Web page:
One account claims that dreadlocks originated in India (unlike most who cite Egypt as their birth place) with the deadlocked deity Shiva and his followers. It is likely that this is the spirituality origin of dreadlocks in Indian culture. However, the first archeological proof of people wearing dreadlocks came from Egypt where mummies have been recovered with their dreadlocks still in tact.
Regardless of their origin, dreadlocks have been worn by nearly every culture at some point in time or another. Roman accounts stated that the Celts wore their hair ‘like snakes’. The Germanic tribes and Vikings were also known to wear their hair in dreadlocks. Dreadlocks have been worn by the monks of the Ethiopian Orthodox Tewahedo Church, the Nazarites of Judiasm, Qalandri’s Sufi’s, the Sadhu’s of Hinduism, and the Dervishes of Islam, and many more! There are even strong suggestions that many early Christians wore dreadlocks; most notably Sampson who was said to have seven locks of hair which gave him his inhuman strength.
The belief that dreadlocks gave a person power is not unique to this Bible story. Many believed that energy (presumably life force energy, chi, prana, ki, etc.) exits the body through the top of the head and that having knotted hair prevents or retards the escape of energy making one stronger and even potentially imbuing a person with supernatural mental and physical abilities. In many cultures it was and is common for shamans in particular to wear dreadlocks. Dreadlocks have also symbolized the recognition and demonstration that our physical appearances and vanity are unimportant. Another, similar practice is having a shaved head with no hair at all. Others still believe that dreadlocks are the most natural and healthy style of hair to have as hair will dread if left to its own devices.
At the beginning of the Industrial Revolution Rastafarianism began gaining popularity among the Black Jamaican population. Rastafarianism draws its belief from three main sources; the Old Testament, African tribal culture, and Hindu tribal culture. Before it got the name ‘Rastafarianism’ its followers called themselves ‘dreads’, signifying their ‘dread’ and respect for God. In an attempt to emulate the Nazarites and Hindu holy men their beliefs were modeled after, they began to wear their hair in matted styles and this is when the term ‘dreadlocks’ came into common use. Rastafarianism began to draw attention when in the 1930’s Ras Tafari was crowned the emperor of Ethiopia. He was forced into exile and many vowed not to cut their hair until he was released.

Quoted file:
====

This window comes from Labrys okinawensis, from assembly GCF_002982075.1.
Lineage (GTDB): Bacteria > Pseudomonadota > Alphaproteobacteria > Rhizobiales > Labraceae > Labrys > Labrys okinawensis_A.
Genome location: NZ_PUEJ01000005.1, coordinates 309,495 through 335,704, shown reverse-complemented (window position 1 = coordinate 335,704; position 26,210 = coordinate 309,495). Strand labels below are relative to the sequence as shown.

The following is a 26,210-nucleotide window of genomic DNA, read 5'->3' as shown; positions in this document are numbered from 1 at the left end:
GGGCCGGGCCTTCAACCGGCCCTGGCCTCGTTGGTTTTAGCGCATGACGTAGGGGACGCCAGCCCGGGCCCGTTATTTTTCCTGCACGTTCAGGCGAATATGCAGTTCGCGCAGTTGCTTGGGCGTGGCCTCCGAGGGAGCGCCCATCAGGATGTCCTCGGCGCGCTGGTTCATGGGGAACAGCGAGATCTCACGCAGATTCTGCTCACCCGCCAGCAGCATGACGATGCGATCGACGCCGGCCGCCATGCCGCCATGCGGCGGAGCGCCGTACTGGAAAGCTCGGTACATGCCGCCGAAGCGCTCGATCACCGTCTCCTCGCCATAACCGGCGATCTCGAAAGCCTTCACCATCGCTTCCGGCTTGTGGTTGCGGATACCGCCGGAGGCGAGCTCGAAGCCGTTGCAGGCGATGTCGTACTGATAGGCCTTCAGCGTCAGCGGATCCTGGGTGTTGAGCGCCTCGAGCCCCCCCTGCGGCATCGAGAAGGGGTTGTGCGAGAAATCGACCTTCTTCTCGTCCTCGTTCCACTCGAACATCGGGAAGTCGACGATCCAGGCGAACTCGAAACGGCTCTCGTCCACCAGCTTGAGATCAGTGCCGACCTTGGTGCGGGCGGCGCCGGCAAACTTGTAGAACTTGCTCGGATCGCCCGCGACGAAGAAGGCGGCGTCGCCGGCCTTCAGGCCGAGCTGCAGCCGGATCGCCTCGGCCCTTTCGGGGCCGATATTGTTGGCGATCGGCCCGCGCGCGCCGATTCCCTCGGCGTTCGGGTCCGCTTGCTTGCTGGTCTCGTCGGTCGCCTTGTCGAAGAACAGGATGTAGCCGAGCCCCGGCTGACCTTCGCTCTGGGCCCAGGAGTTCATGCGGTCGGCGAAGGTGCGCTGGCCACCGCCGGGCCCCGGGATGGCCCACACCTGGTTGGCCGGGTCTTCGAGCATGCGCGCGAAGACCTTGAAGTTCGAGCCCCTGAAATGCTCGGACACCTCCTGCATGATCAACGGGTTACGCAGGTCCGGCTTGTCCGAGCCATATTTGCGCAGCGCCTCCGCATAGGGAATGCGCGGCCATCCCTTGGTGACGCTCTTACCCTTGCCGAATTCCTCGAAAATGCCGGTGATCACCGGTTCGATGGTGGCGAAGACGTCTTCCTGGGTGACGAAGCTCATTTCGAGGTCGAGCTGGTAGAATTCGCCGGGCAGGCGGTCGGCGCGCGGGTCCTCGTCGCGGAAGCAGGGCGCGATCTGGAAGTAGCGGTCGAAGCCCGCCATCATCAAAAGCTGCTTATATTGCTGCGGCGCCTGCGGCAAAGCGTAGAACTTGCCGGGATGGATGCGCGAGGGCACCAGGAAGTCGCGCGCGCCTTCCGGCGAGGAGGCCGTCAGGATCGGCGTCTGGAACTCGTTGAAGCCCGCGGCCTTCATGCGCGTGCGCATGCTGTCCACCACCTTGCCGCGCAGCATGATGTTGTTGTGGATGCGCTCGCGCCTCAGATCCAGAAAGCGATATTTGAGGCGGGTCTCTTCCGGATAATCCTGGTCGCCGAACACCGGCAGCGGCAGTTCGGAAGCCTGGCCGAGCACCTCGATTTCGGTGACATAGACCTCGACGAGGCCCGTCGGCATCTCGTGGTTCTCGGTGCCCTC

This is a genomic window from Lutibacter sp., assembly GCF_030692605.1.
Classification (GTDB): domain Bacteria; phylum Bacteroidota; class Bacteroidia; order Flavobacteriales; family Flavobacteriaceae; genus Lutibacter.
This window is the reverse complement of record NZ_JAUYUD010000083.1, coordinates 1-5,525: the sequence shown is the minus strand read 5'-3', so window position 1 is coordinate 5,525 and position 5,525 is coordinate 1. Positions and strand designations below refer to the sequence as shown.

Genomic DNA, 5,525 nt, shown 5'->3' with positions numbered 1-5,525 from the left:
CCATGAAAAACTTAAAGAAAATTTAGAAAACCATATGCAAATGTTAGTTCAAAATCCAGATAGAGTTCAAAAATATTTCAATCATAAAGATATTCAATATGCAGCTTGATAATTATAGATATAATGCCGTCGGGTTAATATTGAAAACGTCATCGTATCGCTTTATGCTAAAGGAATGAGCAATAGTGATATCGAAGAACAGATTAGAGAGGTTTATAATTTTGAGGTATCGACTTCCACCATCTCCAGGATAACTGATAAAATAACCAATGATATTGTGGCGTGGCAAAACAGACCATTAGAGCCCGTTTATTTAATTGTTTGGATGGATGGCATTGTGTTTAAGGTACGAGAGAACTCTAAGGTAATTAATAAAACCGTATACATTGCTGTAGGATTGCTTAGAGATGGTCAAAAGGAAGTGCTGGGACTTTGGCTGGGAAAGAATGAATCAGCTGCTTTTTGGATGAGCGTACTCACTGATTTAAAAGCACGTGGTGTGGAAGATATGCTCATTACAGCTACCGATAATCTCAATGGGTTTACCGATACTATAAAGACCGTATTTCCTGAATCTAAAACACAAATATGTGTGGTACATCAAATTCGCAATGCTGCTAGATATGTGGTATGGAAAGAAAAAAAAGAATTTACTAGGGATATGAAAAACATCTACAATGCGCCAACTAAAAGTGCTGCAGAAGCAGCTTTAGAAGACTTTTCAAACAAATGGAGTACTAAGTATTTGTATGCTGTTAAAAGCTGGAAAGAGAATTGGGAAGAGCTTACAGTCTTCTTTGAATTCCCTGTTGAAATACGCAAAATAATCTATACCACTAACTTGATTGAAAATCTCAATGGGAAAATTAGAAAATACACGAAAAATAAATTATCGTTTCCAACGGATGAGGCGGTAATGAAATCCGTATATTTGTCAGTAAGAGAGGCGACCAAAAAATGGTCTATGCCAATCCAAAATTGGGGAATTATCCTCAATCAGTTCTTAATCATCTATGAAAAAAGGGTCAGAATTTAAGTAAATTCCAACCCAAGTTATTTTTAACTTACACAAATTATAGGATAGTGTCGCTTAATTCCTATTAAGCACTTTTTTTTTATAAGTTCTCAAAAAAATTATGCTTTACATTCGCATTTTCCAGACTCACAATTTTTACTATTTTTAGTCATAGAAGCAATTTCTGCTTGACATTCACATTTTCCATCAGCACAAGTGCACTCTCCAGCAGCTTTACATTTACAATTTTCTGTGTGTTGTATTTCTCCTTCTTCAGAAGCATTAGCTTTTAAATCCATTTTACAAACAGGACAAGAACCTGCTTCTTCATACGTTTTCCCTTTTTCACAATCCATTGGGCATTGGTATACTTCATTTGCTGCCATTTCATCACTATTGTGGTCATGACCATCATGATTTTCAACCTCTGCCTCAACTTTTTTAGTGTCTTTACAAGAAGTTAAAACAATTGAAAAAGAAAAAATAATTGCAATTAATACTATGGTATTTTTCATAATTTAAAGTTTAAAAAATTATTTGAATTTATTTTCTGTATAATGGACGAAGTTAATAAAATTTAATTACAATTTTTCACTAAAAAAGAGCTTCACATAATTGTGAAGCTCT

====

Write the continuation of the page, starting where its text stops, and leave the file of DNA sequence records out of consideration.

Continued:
The association of dreadlocks with marijuana smoking also began with the Rasta movement which contended that smoking it facilitated clear-thinking. It still holds true today that many deadheads (Caucasian more than Rasta) are pro-marijuana. However, there are other sects of Rastafarianism who believe any sort of mind-altering substance is impure and also restrict the consumption red meat and alcohol. These same purists suggest that Bob Marley and his extreme pro-marijuana stance damaged the reputation of Rastafarianism.
Marley, himself, identified as a Rastafarian and it was his deadlocked style that brought the style into the mainstream where it has expanded into many other subcultures. They have become especially popular among New Age travellers (Pagans, especially, who travel from festival to festival across the country), hippies, vegans, goths, and cyber goths. Additionally, dreadlocks have become highly popular among the subculture of jam bands, such as the Grateful Dead and Phish,
Dread heads today have varied reasons for choosing to wear their hair in dreads. Some of them are based in spiritual purposes such as suggested above, others because they identify as Rasta, and others simply because they love the look! More importantly than what your reason is, is knowing your reason so that someday when someone asks you WHY you put dreads in your hair you can say without a doubt why you have dreads and what your dreads mean to you!